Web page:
How not to repeal Obamacare

With the ax handle firmly in hand by GOP lawmakers in Washington, the symbolic execution of the Affordable Care Act is as certain as the filling in apple pie.

It’s apples.

Republicans in both the House and Senate spent their first full week in the new session voting on procedural measures that essentially defund Obamacare.

Good riddance.

You see, I may from time to time enjoy the blissful thought of a Utopian delusion that resembles universal health care.

However, I could never see the reason to put a watered-down version of such in thousands of pages of legislation that, instead of making health care more affordable to Americans, achieved the exact opposite.

So-called experts and analysts said we would see a rise in our insurance rates for a couple years as the ACA was implemented and those with preexisting conditions enrolled. However, they said, we would get to the point where because of the open market and “competition” the rates would level off and go down, saving Americans money.

It’s a good thing I didn’t hold my breath.

Since its inception, the amount I and many other Americans pay for health insurance has risen quite a bit for services that haven’t really changed. Apparently, an x-ray in 1997 is not the same as an x-ray in 2017.


Secondly, when it comes to Obamacare, I was flat out disgusted by the manner in which Democrats bullied the legislation through Congress. Believe me, I understand the majority rule. (I am the middle child, so my siblings played that game for years.)

Legislation that practically screamed for an open, wide-ranging discussion among health care policymakers, insurance experts, economists and lawmakers became nothing more than a gloating session by Democrats. I had hoped for a little more compromise.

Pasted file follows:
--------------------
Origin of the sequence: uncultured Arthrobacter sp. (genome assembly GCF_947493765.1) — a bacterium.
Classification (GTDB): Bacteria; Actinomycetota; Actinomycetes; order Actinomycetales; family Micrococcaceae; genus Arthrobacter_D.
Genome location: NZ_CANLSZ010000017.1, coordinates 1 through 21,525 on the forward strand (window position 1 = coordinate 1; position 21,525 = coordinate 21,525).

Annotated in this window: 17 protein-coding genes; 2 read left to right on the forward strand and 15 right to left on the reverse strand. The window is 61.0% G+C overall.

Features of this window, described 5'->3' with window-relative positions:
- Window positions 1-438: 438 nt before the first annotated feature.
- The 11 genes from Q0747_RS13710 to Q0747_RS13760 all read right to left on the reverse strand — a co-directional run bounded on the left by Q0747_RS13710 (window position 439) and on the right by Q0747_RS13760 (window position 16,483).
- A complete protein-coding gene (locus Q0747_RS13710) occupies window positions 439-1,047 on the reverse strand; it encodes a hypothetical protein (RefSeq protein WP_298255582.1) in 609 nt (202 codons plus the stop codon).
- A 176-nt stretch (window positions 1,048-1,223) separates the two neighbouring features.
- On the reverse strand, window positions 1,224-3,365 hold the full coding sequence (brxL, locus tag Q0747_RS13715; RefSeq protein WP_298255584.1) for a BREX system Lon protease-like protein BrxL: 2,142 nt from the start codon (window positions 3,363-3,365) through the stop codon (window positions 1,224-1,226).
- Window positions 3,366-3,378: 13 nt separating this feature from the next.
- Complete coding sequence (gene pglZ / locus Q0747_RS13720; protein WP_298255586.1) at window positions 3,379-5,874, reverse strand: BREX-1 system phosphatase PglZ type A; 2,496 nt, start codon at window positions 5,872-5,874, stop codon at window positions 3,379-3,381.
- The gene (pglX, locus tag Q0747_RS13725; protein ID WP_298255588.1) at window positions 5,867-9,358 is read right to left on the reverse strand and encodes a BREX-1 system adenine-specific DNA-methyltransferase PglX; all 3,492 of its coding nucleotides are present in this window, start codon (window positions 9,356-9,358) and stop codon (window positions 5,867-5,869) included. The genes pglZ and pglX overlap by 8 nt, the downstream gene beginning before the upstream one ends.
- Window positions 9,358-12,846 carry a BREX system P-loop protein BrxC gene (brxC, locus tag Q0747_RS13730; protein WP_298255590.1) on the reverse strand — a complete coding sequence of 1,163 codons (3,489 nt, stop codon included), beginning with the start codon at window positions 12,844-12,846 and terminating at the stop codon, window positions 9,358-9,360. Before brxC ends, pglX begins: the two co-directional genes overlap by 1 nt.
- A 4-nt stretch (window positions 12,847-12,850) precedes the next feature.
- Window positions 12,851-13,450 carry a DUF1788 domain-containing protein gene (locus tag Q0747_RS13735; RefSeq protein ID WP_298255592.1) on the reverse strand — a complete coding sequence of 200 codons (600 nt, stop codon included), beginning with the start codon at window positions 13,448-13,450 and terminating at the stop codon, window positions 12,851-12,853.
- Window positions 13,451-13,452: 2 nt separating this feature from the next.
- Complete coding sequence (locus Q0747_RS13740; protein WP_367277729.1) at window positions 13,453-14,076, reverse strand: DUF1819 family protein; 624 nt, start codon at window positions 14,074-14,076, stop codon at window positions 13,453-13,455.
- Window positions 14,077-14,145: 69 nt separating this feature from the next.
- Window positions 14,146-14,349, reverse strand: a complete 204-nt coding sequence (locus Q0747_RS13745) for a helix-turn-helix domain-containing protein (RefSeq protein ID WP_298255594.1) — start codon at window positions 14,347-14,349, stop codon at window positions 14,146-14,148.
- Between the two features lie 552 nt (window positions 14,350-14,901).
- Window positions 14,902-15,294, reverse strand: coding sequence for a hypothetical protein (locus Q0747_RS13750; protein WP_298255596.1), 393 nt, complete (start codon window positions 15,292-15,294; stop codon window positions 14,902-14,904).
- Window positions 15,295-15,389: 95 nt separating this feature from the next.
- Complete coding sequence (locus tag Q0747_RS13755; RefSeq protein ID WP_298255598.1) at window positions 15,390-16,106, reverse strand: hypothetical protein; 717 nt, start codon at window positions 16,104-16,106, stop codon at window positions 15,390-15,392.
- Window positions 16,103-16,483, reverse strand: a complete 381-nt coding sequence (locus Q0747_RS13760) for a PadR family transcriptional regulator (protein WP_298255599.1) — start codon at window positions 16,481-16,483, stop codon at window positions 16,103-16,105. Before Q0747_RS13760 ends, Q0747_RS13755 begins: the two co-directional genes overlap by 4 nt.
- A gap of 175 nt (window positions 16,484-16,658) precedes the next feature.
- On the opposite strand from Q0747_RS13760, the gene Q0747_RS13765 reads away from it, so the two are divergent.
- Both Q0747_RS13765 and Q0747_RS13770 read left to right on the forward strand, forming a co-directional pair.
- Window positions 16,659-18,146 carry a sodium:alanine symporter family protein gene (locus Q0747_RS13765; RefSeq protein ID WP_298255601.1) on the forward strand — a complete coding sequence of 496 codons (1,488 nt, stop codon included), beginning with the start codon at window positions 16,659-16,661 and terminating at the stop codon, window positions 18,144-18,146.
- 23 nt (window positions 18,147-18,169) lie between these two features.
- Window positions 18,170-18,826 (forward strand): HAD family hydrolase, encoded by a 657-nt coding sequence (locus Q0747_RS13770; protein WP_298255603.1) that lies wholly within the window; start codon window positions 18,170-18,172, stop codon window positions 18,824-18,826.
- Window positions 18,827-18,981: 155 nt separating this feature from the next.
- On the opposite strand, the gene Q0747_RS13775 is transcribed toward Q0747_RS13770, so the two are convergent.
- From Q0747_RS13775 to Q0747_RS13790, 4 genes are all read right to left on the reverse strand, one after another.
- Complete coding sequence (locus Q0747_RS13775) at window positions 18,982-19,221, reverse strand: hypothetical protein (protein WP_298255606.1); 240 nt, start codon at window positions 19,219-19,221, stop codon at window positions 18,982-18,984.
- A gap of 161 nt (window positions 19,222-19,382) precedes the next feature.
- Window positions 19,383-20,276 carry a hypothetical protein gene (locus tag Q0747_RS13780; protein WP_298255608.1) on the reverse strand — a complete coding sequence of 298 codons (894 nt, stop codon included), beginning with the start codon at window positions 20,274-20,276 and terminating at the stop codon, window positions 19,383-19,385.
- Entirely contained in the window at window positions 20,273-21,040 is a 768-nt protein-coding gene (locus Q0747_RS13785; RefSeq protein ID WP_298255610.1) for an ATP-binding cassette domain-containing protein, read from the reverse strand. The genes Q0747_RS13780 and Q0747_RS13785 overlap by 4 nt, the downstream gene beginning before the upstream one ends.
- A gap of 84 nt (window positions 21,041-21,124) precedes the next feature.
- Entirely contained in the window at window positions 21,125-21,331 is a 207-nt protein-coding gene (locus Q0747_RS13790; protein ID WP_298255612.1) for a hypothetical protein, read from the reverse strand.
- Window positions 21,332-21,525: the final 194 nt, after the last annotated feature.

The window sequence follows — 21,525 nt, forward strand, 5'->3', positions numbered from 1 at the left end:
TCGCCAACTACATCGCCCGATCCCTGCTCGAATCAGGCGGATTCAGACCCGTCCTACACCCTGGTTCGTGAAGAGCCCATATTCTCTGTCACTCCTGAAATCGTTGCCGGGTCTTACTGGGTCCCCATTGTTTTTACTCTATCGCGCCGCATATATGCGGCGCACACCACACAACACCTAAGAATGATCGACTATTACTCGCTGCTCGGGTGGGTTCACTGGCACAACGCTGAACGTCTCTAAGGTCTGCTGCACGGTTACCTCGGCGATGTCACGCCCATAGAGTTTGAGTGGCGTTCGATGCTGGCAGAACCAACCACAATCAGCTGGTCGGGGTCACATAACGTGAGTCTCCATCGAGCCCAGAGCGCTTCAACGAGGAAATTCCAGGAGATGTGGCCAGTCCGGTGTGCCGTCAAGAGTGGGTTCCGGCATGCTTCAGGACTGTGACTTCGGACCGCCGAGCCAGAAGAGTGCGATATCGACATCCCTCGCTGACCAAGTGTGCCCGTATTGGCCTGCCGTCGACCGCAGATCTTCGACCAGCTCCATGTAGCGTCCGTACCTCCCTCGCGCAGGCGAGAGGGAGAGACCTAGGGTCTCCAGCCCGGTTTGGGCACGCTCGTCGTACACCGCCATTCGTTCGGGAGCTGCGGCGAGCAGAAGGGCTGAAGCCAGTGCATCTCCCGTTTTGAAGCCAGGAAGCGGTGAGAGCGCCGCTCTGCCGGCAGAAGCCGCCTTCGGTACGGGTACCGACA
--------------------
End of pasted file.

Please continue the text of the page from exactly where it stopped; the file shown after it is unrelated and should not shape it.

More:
I know, it is against the Law of Ideological Idiots to put compromise and politics in the same sentence. When the law passed, Republican lawmakers could only sit back and watch ... until now.

It’s called a cruel irony.

For all the hullabaloo about the GOP’s disdain for the health care law, the funny thing is they should have seen it coming: then First Lady Hillary Clinton sparked national discussion in the 1990s. What did they do? Nothing. Oh sure, they started a war or two — does that really count?

Now, as they stand on the cusp of “repealing” Obamacare, they will be able to stake their claims at putting the dagger in Obama’s legislative legacy.

Good for them.

The problem is — and it’s something I and many others can’t overlook: They don’t have a plan to replace the ACA.

Sure, they’ve honed up their rhetoric, though that also dates back to the 1990s. They’ve campaigned for years on promises to repeal Obamacare, and now, they’ll have their day in the sun.

It’s just a shame they’ve spent all those years barking and screaming about the law and not one of them has come up to the table with a single piece of legitimate legislation to replace it. Shoot, they can’t even agree among themselves what they are going to do or how they are going to do it.

Essentially, it’s like going to war on faulty intelligence.

Meanwhile, millions of Americans who depend on the ACA for health insurance coverage are left to figure out if they will be able to afford to live or if it’s cheaper to die.

It’s downright irresponsible, arguably criminal and absolutely insane. However, before the professionals diagnose anything, we will have to wait and see if mental health care will be covered under the non-existent Republican plan.

So, what’s that tell me?